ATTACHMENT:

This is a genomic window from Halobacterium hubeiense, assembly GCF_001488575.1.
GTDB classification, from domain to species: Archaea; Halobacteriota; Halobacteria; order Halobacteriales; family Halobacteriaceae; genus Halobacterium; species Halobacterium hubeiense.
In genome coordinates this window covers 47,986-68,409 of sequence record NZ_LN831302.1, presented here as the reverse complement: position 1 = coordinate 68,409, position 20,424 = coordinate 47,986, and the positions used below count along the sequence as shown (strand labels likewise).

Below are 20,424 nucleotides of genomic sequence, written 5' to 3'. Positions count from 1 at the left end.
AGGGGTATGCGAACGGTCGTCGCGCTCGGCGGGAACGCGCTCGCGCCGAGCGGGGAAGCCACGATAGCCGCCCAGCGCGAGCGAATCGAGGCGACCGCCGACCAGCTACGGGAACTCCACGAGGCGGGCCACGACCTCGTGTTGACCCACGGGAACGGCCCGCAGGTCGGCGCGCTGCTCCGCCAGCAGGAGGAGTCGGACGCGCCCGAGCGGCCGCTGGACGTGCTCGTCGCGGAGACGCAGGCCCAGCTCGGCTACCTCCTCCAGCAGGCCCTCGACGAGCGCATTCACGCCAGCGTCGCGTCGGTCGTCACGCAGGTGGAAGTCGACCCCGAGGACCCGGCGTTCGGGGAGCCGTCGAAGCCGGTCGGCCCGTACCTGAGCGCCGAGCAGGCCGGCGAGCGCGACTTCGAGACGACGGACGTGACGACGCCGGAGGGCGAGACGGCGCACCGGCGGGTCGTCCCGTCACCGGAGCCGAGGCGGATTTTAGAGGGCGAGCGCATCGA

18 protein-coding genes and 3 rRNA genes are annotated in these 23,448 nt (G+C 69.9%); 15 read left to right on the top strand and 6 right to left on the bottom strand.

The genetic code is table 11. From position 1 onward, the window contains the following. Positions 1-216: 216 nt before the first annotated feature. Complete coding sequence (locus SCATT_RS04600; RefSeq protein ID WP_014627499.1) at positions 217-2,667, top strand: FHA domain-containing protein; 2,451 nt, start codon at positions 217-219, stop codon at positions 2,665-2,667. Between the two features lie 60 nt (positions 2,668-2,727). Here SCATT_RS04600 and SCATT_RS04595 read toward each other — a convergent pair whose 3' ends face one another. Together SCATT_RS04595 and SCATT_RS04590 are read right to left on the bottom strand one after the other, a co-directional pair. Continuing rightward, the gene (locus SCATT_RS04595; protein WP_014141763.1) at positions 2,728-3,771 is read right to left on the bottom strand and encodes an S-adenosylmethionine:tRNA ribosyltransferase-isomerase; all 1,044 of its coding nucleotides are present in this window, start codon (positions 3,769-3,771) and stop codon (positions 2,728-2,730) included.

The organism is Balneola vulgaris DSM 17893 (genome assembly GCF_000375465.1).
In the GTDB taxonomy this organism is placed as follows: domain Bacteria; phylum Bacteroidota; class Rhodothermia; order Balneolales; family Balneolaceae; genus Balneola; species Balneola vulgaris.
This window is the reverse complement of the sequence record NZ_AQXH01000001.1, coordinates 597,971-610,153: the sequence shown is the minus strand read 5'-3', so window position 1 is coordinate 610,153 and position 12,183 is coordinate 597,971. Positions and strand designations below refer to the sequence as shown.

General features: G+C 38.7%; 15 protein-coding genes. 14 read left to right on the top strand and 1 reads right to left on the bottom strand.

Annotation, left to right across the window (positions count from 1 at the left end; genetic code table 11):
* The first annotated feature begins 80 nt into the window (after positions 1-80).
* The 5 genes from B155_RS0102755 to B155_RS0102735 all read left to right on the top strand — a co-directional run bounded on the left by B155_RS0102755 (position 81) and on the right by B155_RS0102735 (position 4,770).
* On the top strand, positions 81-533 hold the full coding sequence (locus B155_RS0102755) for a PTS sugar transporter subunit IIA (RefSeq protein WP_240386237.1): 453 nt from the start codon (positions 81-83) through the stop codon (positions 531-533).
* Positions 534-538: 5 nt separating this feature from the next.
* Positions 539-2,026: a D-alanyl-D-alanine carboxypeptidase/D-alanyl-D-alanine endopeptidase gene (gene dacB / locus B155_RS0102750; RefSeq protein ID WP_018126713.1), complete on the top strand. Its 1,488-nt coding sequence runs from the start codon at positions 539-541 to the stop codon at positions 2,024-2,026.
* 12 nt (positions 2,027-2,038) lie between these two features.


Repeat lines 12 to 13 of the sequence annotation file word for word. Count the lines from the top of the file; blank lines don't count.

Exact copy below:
Annotation, left to right across the window (positions count from 1 at the left end; genetic code table 11):
* The first annotated feature begins 80 nt into the window (after positions 1-80).